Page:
Whether it comes in the form of a wide ocean, a tall mountain, or even, ironically, a microscopic virus, there’s nothing that can make a person feel quite so small as the natural world. At the same time, the fate of the planet is inextricably intertwined with our actions. Our relationship with nature—and, in particular, trees—is the subject of a new exhibition, Human+Nature, at The Morton Arboretum, in the Chicago suburb of Lisle, Illinois.
For the recent opening of the show, South African installation artist Daniel Popper scattered five towering outdoor sculptures, standing as tall as 26 feet and including a walk-through Mother Nature figure and a root structure with human facial traits, throughout the 1,700-acre botanical garden. Popper, who has put on similar exhibits in locations ranging from Mexico to Indonesia, envisions the works as a sort of interactive playground for visitors. “People will be touching them,” he says, “and there’s going to be a tactile conversation going on when they start to understand the organic shape trees can make, as well as the human form.”
Popper’s creative process began with pencil sketching and 3-D modeling. He then sourced components made from concrete, steel, and glass fiber from around the world and shipped them to Chicago, where he and his team spent about a month erecting the figurative pieces. The sculptures weigh several tons and are built to survive the Midwestern winter, as the exhibition is planned to remain on view at the arboretum for at least a full year.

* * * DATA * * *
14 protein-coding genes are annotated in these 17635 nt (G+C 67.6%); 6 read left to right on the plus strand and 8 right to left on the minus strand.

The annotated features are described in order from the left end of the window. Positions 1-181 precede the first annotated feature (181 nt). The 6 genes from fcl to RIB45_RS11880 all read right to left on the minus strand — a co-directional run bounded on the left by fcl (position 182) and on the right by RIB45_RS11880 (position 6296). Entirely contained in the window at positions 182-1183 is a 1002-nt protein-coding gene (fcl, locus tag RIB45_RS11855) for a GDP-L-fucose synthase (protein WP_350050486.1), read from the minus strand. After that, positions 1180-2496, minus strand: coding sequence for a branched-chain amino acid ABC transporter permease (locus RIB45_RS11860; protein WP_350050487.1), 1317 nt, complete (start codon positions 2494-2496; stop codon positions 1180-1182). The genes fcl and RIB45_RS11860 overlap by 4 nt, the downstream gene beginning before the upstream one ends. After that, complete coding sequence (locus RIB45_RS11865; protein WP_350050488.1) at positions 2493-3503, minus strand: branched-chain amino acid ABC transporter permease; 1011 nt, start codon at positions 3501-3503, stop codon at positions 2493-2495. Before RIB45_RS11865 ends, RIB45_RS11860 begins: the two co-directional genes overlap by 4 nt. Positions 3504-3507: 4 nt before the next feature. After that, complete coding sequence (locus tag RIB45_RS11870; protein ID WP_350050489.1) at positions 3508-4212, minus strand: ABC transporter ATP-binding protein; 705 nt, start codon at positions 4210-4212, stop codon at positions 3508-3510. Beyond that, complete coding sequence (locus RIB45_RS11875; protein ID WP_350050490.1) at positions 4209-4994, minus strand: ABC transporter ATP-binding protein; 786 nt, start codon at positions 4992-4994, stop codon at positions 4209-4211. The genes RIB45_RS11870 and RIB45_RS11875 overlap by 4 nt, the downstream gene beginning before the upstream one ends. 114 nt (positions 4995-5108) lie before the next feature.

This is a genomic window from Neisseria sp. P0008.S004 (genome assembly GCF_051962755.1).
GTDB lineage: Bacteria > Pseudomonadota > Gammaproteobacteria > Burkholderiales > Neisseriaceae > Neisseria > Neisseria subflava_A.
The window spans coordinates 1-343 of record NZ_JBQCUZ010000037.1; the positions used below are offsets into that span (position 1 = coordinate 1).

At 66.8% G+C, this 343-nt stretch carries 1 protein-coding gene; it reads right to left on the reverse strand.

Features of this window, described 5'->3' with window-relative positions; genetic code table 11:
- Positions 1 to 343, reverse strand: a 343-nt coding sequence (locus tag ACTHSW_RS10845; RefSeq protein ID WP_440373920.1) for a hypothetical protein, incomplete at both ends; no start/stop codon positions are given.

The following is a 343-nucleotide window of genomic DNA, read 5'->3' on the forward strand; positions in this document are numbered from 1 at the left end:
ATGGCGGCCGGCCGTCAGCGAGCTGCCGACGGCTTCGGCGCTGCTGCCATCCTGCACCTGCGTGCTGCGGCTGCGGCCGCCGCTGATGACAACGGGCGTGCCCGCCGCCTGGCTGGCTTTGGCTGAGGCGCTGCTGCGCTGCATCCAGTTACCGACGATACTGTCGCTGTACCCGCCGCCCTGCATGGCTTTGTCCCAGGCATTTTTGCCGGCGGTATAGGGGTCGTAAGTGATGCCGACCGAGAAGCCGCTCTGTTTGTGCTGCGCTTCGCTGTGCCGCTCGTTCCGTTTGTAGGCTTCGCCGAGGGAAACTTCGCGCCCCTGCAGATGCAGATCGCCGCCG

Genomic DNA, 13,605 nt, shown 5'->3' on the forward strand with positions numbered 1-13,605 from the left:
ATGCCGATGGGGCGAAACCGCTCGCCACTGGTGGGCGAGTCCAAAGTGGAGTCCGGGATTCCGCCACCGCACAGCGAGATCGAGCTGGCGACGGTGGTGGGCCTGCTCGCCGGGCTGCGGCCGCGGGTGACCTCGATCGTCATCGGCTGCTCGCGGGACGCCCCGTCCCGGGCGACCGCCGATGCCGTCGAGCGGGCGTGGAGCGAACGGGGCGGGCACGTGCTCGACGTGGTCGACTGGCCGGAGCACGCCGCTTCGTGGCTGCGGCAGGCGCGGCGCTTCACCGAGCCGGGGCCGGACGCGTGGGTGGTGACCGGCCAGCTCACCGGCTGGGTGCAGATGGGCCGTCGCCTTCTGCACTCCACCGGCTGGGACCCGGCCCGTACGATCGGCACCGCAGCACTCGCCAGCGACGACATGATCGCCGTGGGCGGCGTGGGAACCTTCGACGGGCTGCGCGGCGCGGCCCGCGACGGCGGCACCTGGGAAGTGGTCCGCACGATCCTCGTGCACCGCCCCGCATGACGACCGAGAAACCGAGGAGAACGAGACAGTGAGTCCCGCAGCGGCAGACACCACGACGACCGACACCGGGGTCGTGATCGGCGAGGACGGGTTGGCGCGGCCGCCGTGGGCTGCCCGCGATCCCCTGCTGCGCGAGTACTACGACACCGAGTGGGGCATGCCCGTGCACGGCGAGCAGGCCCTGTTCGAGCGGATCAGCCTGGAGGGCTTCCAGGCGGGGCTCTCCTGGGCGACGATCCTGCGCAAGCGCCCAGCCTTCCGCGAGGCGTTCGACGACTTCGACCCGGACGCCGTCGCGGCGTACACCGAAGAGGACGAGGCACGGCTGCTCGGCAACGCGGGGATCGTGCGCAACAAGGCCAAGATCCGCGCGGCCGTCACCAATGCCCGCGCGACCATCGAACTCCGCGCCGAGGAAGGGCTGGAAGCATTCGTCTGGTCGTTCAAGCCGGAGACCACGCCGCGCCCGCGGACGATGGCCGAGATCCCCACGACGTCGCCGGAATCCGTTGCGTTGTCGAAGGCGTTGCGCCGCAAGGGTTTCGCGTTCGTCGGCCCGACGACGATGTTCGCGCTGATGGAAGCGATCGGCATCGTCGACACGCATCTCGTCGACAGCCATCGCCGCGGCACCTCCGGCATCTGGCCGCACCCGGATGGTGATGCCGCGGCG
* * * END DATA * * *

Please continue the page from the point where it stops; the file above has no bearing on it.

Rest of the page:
While the pieces are monumental in size, they’re not only meant to inspire awe; rather, Popper aims to encourage contemplation and provide immersive spaces where people can sit and reflect on their connection with the artworks, the natural world, and their imaginations. “It’s a moment,” he says, “that they’ll want to hold on to.”